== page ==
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EU lifts ban on feeding livestock processed animal protein (PAP)

Posted: 1 September 2021 | | No comments yet

The ban was put in place after the BSE outbreak of the 1990s, which resulted in the culling of millions of cattle and the deaths of hundreds of people. The European Commission, however, has kept the ban on intra-species recycling.

pigs feeding

The outbreak of BSE in the 1990s caused PAP to be banned as feed, but now it will be permitted for non-ruminants

The European Union has lifted the ban on processed animal protein (PAP) as feed to non-ruminants (ie pork and poultry), which has been in place since 1994 following the BSE outbreak in the UK.  

“International standards include only a ruminant-to-ruminant feed ban,” the European Commission wrote.

“The prohibition to feed all farmed animals with animal proteins cannot be imposed to imports into the EU. The proposal contributes to addressing a discrimination towards EU producers who must respect a total feed ban while those in non-EU countries only apply a ruminant-to-ruminant feed ban.”

Essentially, the law change means pigs and poultry can be fed the remains of cattle and sheep, though PAP is still banned as feed for cattle and sheep themselves.

The ban arose after an outbreak of Bovine spongiform encephalopathy (BSE – also known as ‘mad cow disease’) in the UK in the 1990s, which resulted in a worldwide ban on exports of British beef, which was only lifted in 2006. The outbreak was thought to have originated from the practice of supplementing animal feed with meat-and-bone meal, and resulted in the culling of millions of cattle and the deaths of 178 people after they contracted variant Creutzfeldt-Jakob disease from eating infected beef.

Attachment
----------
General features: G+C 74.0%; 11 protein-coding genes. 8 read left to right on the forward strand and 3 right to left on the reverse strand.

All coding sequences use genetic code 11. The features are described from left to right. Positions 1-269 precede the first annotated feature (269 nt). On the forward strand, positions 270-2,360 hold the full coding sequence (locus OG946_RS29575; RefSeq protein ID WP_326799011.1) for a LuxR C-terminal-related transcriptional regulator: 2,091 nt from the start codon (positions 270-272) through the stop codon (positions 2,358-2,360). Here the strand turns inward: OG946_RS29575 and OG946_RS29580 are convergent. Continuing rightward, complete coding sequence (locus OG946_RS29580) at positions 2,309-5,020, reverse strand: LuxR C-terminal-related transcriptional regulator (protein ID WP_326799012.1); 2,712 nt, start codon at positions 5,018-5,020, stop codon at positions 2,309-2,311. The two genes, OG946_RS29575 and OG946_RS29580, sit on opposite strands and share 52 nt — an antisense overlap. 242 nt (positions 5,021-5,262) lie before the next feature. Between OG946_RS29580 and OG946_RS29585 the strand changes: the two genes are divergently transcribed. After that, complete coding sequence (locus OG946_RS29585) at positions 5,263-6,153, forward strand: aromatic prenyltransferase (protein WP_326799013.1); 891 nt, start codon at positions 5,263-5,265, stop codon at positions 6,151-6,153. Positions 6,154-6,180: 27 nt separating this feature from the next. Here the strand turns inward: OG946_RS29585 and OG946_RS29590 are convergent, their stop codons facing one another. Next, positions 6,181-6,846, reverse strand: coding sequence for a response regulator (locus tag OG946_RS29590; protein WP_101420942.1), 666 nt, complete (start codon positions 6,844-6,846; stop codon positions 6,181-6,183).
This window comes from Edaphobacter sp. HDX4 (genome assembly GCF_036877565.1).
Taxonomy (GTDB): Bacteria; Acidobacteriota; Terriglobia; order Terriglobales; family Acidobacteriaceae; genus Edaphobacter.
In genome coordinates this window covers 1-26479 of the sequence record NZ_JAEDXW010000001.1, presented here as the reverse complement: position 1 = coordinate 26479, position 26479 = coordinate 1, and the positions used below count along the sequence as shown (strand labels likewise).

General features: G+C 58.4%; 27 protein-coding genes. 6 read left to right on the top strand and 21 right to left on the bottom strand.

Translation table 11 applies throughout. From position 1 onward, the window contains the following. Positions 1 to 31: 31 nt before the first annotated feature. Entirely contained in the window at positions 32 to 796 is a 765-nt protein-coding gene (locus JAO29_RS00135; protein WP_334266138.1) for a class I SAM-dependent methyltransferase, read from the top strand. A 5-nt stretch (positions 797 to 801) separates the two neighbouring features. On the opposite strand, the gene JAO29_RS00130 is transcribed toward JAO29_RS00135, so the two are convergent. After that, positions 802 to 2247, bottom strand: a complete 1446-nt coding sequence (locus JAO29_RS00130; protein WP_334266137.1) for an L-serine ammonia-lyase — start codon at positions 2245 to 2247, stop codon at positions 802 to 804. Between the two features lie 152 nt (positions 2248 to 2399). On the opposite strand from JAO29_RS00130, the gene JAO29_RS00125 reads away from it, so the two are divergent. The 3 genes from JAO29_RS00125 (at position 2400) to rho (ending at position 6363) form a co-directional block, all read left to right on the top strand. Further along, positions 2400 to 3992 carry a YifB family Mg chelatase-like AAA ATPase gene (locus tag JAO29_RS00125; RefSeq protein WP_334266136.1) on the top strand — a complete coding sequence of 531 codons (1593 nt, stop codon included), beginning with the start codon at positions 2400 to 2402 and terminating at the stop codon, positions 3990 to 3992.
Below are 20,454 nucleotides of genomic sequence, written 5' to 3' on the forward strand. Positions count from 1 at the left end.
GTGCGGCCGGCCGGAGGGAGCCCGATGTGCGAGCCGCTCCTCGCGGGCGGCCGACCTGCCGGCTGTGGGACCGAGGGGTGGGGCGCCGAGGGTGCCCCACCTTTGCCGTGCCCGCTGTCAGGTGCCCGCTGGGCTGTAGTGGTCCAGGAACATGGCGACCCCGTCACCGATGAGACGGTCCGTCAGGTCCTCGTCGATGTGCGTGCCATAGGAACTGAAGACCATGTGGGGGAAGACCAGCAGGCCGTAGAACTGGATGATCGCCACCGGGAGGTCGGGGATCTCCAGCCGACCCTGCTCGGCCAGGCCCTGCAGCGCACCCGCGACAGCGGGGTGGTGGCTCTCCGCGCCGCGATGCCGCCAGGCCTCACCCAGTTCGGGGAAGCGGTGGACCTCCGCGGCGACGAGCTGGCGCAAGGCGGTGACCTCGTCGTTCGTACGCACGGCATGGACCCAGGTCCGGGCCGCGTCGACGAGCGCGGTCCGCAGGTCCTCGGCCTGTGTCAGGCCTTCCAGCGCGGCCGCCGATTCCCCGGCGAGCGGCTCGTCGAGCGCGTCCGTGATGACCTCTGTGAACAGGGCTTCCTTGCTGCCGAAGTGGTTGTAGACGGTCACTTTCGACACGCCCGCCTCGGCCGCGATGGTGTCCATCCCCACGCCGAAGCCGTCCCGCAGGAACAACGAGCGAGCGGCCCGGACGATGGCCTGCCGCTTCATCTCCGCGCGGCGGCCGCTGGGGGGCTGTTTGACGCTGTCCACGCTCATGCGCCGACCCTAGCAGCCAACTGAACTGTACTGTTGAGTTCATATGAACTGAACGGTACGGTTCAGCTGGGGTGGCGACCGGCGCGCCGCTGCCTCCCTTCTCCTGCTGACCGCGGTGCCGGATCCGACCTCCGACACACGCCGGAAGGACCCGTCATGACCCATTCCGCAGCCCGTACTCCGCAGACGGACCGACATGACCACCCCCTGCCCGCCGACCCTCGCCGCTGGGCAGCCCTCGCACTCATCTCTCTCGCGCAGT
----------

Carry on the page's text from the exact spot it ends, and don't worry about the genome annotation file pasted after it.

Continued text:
But the last case of BSE reported in the EU was in 2016, and 24 of the 27 member states have a “negligible BSE status”, prompting calls for a rethink of the ban. The commission first released a draft regulation earlier in the year, but after six months of feedback, it has decided to adopt the change in law.

Bruno Menene, a policy adviser of the Copa-Cogeca, a farmers’ union in the EU, told The Guardian that the use of PAP was an “important source of phosphorus rich and highly digestible proteins” that “many pig and poultry farmers” were “looking forward to having access to again”.

Presently, the PAP permitted by the EU will largely consist of insect derived protein, with a ban on intra-species recycling, ie feeding cattle remains to cattle, still in place.

As the UK has now left the European Union, it is under no obligation to follow the bloc’s lead, though a Department for Environment, Food and Rural Affairs spokesperson told The Guardian that “as an independent trading nation we have the option to review our own TSE (Transmissible Spongiform Encephalopathy) legislation in the future and ensure that any changes made would maintain our high level of protection of human and animal health and food safety, on the basis of scientific evidence.”

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